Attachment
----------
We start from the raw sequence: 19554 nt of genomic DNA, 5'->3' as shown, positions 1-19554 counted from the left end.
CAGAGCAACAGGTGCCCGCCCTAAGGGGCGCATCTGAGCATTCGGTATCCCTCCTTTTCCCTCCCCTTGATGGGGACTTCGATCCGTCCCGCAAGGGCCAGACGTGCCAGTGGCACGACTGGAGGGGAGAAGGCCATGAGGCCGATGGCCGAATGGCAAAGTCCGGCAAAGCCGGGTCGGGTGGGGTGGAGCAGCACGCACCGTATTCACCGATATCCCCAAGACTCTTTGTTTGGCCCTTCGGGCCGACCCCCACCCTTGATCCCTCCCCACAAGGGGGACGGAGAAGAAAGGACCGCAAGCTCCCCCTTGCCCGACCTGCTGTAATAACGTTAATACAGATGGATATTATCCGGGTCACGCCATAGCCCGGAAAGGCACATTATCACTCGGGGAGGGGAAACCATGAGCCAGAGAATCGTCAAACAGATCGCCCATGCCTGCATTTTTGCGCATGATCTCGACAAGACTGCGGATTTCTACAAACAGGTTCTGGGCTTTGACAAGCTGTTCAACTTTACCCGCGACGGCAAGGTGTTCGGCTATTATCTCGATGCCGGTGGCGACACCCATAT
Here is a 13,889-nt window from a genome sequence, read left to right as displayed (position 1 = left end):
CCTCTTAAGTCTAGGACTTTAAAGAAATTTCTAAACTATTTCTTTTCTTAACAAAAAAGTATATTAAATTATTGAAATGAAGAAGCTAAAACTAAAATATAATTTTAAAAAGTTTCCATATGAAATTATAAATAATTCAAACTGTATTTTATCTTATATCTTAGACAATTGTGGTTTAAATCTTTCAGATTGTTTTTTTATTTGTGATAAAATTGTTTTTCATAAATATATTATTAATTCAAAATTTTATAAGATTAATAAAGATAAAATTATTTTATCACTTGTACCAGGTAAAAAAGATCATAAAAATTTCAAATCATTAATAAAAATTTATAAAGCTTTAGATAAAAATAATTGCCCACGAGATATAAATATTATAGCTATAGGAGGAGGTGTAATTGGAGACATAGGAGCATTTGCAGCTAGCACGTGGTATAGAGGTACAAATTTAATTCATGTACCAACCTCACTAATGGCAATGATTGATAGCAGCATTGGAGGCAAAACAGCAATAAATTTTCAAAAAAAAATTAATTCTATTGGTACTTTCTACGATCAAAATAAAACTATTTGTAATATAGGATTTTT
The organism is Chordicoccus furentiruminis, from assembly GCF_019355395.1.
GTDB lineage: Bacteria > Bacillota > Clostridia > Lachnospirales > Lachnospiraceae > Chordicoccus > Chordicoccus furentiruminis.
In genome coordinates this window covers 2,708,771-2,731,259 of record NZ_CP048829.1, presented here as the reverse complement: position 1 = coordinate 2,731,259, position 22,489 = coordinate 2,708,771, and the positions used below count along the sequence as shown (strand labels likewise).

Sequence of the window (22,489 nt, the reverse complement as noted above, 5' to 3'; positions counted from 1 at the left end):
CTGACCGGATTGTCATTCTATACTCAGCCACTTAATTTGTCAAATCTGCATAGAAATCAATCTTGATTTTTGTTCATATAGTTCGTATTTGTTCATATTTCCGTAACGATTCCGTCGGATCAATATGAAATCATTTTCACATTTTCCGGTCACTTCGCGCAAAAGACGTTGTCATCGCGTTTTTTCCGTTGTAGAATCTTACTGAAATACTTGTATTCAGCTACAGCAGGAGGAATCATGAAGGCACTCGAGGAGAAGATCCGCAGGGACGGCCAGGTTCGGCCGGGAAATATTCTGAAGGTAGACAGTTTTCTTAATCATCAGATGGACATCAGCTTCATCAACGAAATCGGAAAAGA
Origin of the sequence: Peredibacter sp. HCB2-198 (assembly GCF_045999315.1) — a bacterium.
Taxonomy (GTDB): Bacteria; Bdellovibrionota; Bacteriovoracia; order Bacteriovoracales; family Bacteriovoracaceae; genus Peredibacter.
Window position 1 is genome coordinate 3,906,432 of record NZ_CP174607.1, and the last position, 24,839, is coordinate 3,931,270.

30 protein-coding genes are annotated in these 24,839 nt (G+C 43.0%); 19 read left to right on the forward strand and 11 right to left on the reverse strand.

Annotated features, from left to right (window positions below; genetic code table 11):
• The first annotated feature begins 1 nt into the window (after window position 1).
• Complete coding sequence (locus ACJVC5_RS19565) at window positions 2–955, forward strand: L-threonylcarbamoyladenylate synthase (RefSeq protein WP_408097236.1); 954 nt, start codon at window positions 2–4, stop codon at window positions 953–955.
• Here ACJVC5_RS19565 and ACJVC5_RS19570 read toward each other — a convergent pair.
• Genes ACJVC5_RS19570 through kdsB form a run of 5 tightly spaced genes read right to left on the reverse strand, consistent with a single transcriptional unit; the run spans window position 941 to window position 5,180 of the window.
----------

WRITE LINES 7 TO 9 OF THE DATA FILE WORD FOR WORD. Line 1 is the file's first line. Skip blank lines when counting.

In genome coordinates this window covers 2,708,771-2,731,259 of record NZ_CP048829.1, presented here as the reverse complement: position 1 = coordinate 2,731,259, position 22,489 = coordinate 2,708,771, and the positions used below count along the sequence as shown (strand labels likewise).

Sequence of the window (22,489 nt, the reverse complement as noted above, 5' to 3'; positions counted from 1 at the left end):
CTGACCGGATTGTCATTCTATACTCAGCCACTTAATTTGTCAAATCTGCATAGAAATCAATCTTGATTTTTGTTCATATAGTTCGTATTTGTTCATATTTCCGTAACGATTCCGTCGGATCAATATGAAATCATTTTCACATTTTCCGGTCACTTCGCGCAAAAGACGTTGTCATCGCGTTTTTTCCGTTGTAGAATCTTACTGAAATACTTGTATTCAGCTACAGCAGGAGGAATCATGAAGGCACTCGAGGAGAAGATCCGCAGGGACGGCCAGGTTCGGCCGGGAAATATTCTGAAGGTAGACAGTTTTCTTAATCATCAGATGGACATCAGCTTCATCAACGAAATCGGAAAAGA